The tribunal stressed that “normal pay” must be included in holiday pay. It concluded that the council workers’ voluntary overtime payments are sufficiently regular to constitute “normal pay”.

The EAT held that, where the pattern of work extends for a sufficient period of time on a recurring basis to justify the description “normal”, voluntary overtime pay must be included in holiday pay.

However each case must be decided on its own facts, and it is up to individual employment tribunals to determine whether or not the overtime payments are sufficiently “regular and settled” to require inclusion in holiday pay.

Impact of King v Sash Window Workshop Ltd 2017

At the end of 2017, the Court of Justice for the European Union (CJEU) Justice handed down a landmark decision in relation to holiday pay.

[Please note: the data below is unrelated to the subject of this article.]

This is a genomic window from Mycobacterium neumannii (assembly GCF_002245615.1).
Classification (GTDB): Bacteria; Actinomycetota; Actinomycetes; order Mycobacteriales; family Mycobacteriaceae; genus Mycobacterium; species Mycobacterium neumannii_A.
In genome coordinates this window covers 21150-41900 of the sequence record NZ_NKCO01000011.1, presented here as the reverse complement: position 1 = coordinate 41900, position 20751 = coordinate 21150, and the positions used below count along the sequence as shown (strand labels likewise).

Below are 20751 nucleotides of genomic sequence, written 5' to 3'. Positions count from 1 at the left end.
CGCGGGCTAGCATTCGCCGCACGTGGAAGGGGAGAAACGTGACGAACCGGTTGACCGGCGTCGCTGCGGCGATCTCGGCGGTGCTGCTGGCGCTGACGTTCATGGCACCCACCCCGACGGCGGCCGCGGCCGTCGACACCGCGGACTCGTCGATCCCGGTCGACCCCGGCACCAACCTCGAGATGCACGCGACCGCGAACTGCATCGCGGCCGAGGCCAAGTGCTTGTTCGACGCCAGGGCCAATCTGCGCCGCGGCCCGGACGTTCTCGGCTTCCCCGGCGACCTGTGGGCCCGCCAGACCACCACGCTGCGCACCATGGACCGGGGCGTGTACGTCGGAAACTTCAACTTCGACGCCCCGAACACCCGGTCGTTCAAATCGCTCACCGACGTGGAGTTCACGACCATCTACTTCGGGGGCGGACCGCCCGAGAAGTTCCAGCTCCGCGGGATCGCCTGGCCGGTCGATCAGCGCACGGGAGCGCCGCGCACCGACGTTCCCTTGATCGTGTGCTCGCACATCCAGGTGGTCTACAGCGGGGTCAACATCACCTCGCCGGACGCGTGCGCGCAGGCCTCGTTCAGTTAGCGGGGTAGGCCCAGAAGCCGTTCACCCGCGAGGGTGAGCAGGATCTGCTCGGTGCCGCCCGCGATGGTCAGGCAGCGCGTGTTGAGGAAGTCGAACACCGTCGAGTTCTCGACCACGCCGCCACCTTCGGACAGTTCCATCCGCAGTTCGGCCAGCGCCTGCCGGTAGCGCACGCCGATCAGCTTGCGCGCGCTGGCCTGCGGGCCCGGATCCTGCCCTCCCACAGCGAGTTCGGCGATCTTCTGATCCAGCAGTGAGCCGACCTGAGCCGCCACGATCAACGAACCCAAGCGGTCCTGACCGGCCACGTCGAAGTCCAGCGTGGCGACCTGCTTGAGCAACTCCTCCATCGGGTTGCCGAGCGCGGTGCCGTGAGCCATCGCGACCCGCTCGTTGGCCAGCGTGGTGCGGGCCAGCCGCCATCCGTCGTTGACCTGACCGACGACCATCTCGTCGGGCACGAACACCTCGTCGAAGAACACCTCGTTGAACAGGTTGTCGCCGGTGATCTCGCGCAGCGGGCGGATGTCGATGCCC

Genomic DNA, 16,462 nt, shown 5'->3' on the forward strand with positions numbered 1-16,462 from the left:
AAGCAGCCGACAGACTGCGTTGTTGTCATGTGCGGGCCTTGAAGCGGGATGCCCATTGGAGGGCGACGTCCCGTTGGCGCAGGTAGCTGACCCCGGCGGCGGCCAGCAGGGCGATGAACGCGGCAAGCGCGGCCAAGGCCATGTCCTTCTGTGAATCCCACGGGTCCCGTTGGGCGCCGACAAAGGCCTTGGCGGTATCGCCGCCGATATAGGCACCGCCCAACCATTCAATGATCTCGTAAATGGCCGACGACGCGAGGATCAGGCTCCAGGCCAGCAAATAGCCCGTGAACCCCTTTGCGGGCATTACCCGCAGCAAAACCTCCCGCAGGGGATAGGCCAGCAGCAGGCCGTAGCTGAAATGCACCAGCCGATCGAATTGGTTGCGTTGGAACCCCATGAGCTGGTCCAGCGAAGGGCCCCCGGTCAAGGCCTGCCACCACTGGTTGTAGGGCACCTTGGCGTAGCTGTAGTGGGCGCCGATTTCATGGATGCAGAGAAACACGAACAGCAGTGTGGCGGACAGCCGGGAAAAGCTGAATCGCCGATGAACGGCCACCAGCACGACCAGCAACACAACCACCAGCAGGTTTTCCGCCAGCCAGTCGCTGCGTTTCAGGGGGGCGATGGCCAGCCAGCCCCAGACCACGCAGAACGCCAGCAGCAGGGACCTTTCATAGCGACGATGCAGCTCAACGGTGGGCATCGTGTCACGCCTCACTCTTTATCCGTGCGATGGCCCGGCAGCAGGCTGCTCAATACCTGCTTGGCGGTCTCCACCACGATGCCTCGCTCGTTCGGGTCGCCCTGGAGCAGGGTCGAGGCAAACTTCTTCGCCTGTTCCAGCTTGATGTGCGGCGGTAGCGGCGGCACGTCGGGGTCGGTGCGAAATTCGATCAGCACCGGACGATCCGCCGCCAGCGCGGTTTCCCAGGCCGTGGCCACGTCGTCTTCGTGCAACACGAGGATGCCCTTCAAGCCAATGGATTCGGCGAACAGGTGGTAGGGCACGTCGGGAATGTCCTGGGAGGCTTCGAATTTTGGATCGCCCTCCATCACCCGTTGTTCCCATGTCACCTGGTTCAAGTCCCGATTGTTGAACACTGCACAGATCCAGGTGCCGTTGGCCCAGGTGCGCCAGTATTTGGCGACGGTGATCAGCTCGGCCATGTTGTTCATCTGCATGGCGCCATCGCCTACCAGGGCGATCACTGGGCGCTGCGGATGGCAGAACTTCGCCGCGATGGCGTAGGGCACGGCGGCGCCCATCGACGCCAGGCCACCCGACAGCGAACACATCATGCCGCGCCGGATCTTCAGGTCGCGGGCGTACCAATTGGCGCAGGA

Mr King worked for The Sash Window Workshop Ltd as a commission-only salesman for 13 years. He received no salary, and was never paid for any holidays or periods of sickness absence.

After nine years, the company offered Mr King an employment contract under which he would be entitled to paid annual leave. Mr King refused.

The company terminated Mr King’s contract when he reached 65 years old. He brought claims for age discrimination and unpaid holiday pay in the Employment Tribunal.

Mr King argued that he had not taken his full annual leave entitlement each year because it would have been unpaid.

The issues raised in the CJEU surround the right to four weeks paid annual leave, not unlawful deduction from wages.